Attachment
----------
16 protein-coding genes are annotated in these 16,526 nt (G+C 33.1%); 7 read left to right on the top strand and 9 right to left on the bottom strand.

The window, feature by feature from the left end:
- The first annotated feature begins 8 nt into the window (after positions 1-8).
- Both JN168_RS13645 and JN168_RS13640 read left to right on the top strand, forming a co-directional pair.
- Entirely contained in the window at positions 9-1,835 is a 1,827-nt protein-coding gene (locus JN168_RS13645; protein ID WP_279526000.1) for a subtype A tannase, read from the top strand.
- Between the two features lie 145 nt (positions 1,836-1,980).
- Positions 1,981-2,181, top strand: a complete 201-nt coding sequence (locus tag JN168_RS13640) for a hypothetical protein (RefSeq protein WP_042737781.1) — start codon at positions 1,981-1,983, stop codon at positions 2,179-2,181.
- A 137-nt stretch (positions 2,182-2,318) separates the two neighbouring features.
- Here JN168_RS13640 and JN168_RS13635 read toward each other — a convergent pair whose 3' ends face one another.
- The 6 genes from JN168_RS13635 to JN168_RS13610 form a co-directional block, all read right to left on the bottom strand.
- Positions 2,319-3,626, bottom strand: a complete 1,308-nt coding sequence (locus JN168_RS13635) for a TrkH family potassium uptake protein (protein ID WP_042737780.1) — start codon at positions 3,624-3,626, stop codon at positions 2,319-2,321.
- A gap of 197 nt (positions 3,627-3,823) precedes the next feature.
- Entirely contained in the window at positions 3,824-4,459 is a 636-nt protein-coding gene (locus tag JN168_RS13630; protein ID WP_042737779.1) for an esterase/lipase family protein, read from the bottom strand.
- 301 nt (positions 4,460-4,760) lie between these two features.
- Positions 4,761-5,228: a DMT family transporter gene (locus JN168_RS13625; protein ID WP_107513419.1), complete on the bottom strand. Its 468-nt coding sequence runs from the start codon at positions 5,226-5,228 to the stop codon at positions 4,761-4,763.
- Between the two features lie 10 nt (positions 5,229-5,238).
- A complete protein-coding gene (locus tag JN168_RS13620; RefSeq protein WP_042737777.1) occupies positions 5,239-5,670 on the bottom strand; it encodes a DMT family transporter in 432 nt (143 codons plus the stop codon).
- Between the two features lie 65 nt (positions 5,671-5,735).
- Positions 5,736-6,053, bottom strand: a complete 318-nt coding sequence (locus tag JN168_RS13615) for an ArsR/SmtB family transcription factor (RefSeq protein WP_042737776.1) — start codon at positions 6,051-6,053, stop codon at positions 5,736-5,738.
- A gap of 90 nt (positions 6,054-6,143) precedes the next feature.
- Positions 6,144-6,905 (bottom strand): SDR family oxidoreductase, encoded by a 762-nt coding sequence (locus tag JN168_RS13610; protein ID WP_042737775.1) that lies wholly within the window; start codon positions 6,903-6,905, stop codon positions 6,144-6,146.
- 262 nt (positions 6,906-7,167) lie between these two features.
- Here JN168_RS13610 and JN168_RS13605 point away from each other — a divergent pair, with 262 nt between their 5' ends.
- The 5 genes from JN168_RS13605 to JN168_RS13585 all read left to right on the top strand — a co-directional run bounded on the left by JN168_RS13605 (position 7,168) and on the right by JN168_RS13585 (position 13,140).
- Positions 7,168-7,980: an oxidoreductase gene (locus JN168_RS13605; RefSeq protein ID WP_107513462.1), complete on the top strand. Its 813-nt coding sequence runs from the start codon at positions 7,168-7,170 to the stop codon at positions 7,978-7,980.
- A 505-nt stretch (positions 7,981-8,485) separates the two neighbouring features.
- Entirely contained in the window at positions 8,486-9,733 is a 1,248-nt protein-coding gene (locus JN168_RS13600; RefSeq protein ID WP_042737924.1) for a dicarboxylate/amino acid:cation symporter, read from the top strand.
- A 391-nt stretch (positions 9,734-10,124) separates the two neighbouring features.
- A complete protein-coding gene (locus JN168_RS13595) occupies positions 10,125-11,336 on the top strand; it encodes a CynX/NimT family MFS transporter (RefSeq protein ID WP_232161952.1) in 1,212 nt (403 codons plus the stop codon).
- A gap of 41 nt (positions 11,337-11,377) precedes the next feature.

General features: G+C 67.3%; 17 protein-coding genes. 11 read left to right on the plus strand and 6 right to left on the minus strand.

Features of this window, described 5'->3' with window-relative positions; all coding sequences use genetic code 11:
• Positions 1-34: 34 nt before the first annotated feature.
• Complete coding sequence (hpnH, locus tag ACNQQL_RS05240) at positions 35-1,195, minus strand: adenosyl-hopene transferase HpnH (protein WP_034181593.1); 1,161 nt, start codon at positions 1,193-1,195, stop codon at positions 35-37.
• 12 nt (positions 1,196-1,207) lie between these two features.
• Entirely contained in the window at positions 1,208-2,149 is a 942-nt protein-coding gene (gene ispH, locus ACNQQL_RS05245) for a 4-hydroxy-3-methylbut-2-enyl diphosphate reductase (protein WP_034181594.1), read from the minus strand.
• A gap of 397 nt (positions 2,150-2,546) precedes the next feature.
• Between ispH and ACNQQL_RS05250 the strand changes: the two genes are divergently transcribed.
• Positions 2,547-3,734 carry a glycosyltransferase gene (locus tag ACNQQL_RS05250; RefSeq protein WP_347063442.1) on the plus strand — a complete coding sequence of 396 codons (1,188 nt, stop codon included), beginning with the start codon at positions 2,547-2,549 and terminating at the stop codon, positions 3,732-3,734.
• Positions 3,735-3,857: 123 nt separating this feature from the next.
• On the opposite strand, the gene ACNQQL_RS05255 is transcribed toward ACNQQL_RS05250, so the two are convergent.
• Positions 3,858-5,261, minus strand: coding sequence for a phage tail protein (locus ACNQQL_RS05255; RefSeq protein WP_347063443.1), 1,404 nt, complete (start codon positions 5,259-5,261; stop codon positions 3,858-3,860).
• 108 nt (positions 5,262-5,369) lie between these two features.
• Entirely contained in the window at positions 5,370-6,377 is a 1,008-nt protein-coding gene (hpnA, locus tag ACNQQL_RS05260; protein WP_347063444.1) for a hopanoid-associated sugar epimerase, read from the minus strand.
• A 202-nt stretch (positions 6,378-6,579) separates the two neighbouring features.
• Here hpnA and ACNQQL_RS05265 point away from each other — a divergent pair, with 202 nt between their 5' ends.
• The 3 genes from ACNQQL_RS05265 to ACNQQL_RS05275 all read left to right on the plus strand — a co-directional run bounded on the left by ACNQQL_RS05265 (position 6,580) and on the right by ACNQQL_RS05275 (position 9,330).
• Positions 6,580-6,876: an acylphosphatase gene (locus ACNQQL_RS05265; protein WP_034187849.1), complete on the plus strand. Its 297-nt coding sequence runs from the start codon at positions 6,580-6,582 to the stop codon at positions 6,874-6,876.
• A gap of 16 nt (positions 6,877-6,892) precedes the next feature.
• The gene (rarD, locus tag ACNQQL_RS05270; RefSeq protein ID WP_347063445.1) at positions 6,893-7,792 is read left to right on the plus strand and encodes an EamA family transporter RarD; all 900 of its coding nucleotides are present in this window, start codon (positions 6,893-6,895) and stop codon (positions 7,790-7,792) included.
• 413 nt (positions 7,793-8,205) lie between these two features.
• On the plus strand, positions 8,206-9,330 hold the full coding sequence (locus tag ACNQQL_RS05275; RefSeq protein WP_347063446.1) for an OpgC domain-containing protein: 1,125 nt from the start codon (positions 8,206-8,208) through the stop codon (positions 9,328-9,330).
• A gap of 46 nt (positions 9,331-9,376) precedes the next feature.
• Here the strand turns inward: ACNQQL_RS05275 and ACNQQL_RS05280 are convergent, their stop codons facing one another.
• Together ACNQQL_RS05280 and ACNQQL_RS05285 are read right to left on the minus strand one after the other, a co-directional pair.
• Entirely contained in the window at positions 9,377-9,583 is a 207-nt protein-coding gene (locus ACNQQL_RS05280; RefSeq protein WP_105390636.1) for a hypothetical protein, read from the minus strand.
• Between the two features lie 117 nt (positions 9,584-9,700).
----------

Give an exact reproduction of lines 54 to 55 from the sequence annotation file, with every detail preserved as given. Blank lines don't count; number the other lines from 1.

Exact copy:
• Here the strand turns inward: ACNQQL_RS05275 and ACNQQL_RS05280 are convergent, their stop codons facing one another.
• Together ACNQQL_RS05280 and ACNQQL_RS05285 are read right to left on the minus strand one after the other, a co-directional pair.